TEMPE, Ariz. — There were no media tents set up, hordes of camera crews waiting in the parking lot, or waves of reporters flocking towards him to capture every sound bite.
Sure, there were still about 45 reporters and TV crews gathered around him at the Los Angeles Angels’ spring training complex after the team’s first workout Wednesday, but it paled in comparison to a year ago.
The novelty, at least in his second year of spring training, has waned.
This spring, instead of an unknown phenomenon, Shohei Ohtani is a rehabbing designated hitter who won’t appear in a single spring training game, won’t throw a pitch in a game all season and will be limited to the role of designated hitter.
Check back this time next year, and all of the hoopla and pageantry may be back with a flourish, with Ohtani showing once again that he’s baseball’s greatest two-way player since Babe Ruth.
Ohtani, 24, more comfortable and relaxed Wednesday addressing the media for the first time since the end of last season, is almost relieved now that the Tommy John surgery is behind him. He smiled frequently, laughed, and even cracked jokes.
When asked his first impression of new manager Brad Ausmus, he cracked: “Very good-looking guy.”
When the laughter died down, he went the politically correct route, and said, “Oh, [former Angels manager Mike] Scioscia was good looking, too.”
Ohtani, turning serious at one point, was asked whether he had any regrets. He could have undergone Tommy John surgery last June when he was first diagnosed with a sprained ulnar collateral ligament in his right elbow. He refused, and elected to play the rest of the season as a DH, delaying his surgery as long as possible.
If he had the surgery in the summer of 2018, he would have been able to start this season on time as a DH, but he simply wasn’t ready to shut it down. He wanted to prove he could be a force as a hitter.
Certainly, he accomplished that, even with a torn ligament, hitting .318 the final two months with 13 homers and 36 RBI. He ran away with the American League Rookie of the Year award, hitting .285 with 22 homers and 61 RBI for the season, while going 4-2 with a 3.31 on the mound. He was the first player since Ruth to hit 20 homers and pitch in 10 games the same season.
“I have no regrets,” Ohtani said though his interpreter. “At the time the doctor told me I needed Tommy John, I was swinging the bat really well and seeing the ball really well. I wanted that experience level to finish out the season.
“I think ultimately that will help out this season. Even though I might miss the first month, but in the long run, I think it’s going to help out.”
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The Angels realize they are in unchartered waters with Ohtani. They are unaware of any position player undergoing Tommy John surgery who also happens to be an elite pitcher.
If Ohtani was simply a DH, Angels GM Billy Eppler says, there would be no reason to have Tommy John surgery. If he were solely a position player, he could be back in the outfield by mid-summer.
This is totally different. It’s as if the Angels are rehabbing two players at once using the same body.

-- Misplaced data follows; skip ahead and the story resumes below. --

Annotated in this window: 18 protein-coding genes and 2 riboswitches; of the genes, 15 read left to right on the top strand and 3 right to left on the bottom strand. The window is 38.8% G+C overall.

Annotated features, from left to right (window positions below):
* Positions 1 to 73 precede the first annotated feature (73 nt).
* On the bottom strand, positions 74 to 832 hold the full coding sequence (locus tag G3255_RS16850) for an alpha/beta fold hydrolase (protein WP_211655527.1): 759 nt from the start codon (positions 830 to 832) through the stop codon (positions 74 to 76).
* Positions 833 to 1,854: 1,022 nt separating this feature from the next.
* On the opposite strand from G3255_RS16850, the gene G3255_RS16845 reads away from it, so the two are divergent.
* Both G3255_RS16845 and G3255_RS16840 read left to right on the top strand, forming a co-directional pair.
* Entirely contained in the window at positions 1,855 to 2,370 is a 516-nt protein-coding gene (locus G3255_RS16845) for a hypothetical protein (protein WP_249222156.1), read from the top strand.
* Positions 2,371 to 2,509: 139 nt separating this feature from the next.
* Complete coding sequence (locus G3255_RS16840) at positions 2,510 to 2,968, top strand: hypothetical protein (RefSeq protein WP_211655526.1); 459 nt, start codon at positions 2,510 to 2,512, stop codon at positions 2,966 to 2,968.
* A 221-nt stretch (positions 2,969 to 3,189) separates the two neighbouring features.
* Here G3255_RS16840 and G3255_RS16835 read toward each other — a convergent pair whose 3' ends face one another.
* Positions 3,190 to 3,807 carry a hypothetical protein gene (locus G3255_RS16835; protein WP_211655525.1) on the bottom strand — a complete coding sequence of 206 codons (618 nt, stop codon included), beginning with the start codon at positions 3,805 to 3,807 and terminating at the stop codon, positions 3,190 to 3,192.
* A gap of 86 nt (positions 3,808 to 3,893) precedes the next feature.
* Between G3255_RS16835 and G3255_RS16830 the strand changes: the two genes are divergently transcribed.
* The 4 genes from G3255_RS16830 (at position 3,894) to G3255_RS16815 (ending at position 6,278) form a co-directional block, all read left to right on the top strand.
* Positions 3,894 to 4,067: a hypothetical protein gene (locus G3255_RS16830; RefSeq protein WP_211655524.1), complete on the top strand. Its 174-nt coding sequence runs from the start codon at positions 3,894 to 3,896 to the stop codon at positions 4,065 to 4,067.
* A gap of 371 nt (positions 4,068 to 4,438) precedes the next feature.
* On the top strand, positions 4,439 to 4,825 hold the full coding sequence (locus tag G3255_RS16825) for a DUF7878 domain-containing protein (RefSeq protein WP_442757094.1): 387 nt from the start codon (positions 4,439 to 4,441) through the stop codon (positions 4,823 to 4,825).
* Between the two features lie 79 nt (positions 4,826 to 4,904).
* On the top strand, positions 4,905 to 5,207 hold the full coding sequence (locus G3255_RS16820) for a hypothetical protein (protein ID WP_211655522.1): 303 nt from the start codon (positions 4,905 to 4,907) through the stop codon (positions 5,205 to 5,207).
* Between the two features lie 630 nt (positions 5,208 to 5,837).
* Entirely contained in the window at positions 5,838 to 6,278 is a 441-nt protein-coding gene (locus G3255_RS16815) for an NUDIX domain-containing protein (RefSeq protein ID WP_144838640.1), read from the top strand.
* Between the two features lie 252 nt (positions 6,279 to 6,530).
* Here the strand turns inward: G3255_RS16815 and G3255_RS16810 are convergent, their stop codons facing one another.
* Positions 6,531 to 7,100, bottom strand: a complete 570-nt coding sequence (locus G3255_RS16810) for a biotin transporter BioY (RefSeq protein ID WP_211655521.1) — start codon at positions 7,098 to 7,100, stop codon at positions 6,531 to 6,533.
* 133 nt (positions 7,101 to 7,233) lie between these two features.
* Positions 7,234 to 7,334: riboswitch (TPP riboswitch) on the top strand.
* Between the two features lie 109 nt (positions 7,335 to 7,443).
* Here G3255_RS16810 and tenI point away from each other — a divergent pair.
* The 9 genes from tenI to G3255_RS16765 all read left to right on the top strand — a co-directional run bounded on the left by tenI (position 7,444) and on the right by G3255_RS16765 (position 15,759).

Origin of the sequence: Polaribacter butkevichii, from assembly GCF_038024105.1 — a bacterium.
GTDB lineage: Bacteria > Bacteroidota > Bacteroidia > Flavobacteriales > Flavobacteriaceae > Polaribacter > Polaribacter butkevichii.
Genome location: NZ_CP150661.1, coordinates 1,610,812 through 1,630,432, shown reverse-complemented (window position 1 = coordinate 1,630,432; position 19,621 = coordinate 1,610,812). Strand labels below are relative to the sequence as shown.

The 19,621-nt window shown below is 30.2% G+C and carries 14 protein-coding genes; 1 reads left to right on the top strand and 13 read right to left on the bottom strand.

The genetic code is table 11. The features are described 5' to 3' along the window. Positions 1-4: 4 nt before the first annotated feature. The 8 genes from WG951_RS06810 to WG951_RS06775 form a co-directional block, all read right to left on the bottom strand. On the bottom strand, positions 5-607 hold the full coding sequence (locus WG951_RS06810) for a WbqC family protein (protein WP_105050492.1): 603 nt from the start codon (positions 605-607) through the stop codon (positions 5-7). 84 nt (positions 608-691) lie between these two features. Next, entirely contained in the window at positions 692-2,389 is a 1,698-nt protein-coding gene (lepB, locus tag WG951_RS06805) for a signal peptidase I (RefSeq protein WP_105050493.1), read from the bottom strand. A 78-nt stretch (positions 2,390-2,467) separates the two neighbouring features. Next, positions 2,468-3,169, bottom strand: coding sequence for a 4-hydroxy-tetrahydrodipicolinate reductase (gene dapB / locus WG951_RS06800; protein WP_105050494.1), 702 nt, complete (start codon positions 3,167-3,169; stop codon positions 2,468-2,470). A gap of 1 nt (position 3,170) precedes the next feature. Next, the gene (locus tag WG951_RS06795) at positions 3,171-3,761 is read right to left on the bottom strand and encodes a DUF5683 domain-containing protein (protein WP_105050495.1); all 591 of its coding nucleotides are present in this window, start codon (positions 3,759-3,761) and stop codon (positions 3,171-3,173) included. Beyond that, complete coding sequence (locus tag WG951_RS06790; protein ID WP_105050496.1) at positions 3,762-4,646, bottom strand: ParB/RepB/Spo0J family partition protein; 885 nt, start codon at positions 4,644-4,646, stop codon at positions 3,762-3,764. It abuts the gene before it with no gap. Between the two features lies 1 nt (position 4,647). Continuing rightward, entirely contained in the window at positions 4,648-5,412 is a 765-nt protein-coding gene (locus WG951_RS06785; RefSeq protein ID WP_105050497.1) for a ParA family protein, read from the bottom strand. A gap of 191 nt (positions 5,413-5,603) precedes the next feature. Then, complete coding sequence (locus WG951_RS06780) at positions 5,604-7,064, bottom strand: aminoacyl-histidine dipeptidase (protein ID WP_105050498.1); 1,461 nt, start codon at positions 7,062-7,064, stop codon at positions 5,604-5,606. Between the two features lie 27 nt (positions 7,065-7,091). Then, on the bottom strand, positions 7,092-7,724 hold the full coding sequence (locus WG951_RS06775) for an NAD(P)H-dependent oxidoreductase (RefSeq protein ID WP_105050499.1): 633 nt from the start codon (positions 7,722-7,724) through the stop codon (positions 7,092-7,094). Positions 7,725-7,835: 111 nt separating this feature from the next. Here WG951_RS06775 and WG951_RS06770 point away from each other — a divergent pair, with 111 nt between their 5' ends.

So far, so good.
“The process is going very smooth,” Ohtani says. “So far, I don’t feel anything in my elbow.”
The Angels have put Ohtani on a program ranging from simply lifting up the bat and taking swings, to hitting off a tee, to soft-toss, to batting practice, to hitting in simulated games.
Oh, and in the meantime, he’ll begin a throwing program.
“We won’t introduce him to two new things at once,” Eppler said. “We’re not going to rush this. He understands that he’s focused on what’s presented to him and he wants to master that.
“He’s very process-based.”
Ohtani will be left behind when the Angels break camp in six weeks. They don’t want him playing in minor-league rehab games. They instead will have him play in their own simulated games where they can control the environment.
If everything goes according to plan, and there are no setbacks, Ohtani could be the Angels’ everyday DH in May with no restrictions.
“It’s going to be a slow process,” Ausmus said. “We need to protect this guy long-term. We’re going to be extremely cautious. We don’t want the fact that he might be able to DH affect him being able to pitch in 2020.
“So, we’re hoping for May. If it goes longer, it goes longer.”
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The Angels undoubtedly will be patient. They understand his value and international appeal. Mike Trout is the face of the organization, but he has only two years left on his contract with no guarantee he’ll be around after the 2020 season.
This could be Ohtani’s team by 2021, and perhaps the most dynamic player in baseball at a time the industry desperately needs him.
“He’s just such a tremendous talent,” Ausmus says. “You just don’t see guys like that.”
Ohtani showed us plenty of glimpses a year ago, certainly living up to the hype and surreal expectations.
Once he’s back playing every day, without worrying about taking time off to focus on his next start on the mound, you can’t but wonder what Ohtani may have in store for all of us this time around.
It’s a sequel that’ll have the baseball world watching.